Purpose: The purpose of this study was to investigate the moderating effect of perceived resource availability on the relationship between work passion and employee well-being (i.e., job satisfaction and job tension) and performance (i.e., job performance and citizenship behaviors) using self-determination theory. Design/Methodology/Approach: Data were obtained through surveys distributed via an online platform (Sample 1) and to employees of three professional organizations: a municipal agency (Sample 2), an engineering firm (Sample 3), and an advertising organization (Sample 4). Findings: The interaction between employees’ work passion and their perceptions of available resources was associated with employees’ well-being and performance, such that greater work passion was associated with positive outcomes when resources were perceived as available. Conversely, heightened work passion was associated with job tension and fewer positive benefits when perceived available resources were low. Implications: Work passion is often touted by employers as a valuable characteristic for employees, but, as these findings suggest, there are conditions that must be met in order for employees to experience positive well-being and performance outcomes. This information will likely prove invaluable for those employers seeking to best support their passionate employees. Originality/Value: Research into the area of work passion is small but growing, and this study provides valuable insight into a key boundary condition for the effectiveness of passion: perceived resource availability. Additionally, this study identifies circumstances in which passionate employees actually experience a negative work outcome. Further, the multiple samples and constructive replication employed help provide confidence and a strong empirical foundation for the results.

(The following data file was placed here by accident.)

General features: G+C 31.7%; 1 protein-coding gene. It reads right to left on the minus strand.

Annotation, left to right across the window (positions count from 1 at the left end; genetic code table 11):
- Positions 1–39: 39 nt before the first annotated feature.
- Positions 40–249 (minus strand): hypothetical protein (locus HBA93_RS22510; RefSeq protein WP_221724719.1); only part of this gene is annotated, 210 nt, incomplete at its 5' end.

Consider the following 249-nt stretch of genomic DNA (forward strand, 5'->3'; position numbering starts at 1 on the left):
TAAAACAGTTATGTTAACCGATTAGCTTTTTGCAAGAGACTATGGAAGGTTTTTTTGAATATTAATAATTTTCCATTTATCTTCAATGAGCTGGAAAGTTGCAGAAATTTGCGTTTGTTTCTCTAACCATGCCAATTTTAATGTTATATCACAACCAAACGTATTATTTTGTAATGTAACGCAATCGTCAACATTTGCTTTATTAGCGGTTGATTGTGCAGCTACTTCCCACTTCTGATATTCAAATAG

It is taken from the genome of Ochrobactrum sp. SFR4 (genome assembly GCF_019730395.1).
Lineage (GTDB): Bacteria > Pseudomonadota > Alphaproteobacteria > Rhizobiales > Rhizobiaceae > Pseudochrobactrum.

- Human agency
- Perceived resources
ASJC Scopus subject areas
- Business and International Management
- Business, Management and Accounting(all)
- Applied Psychology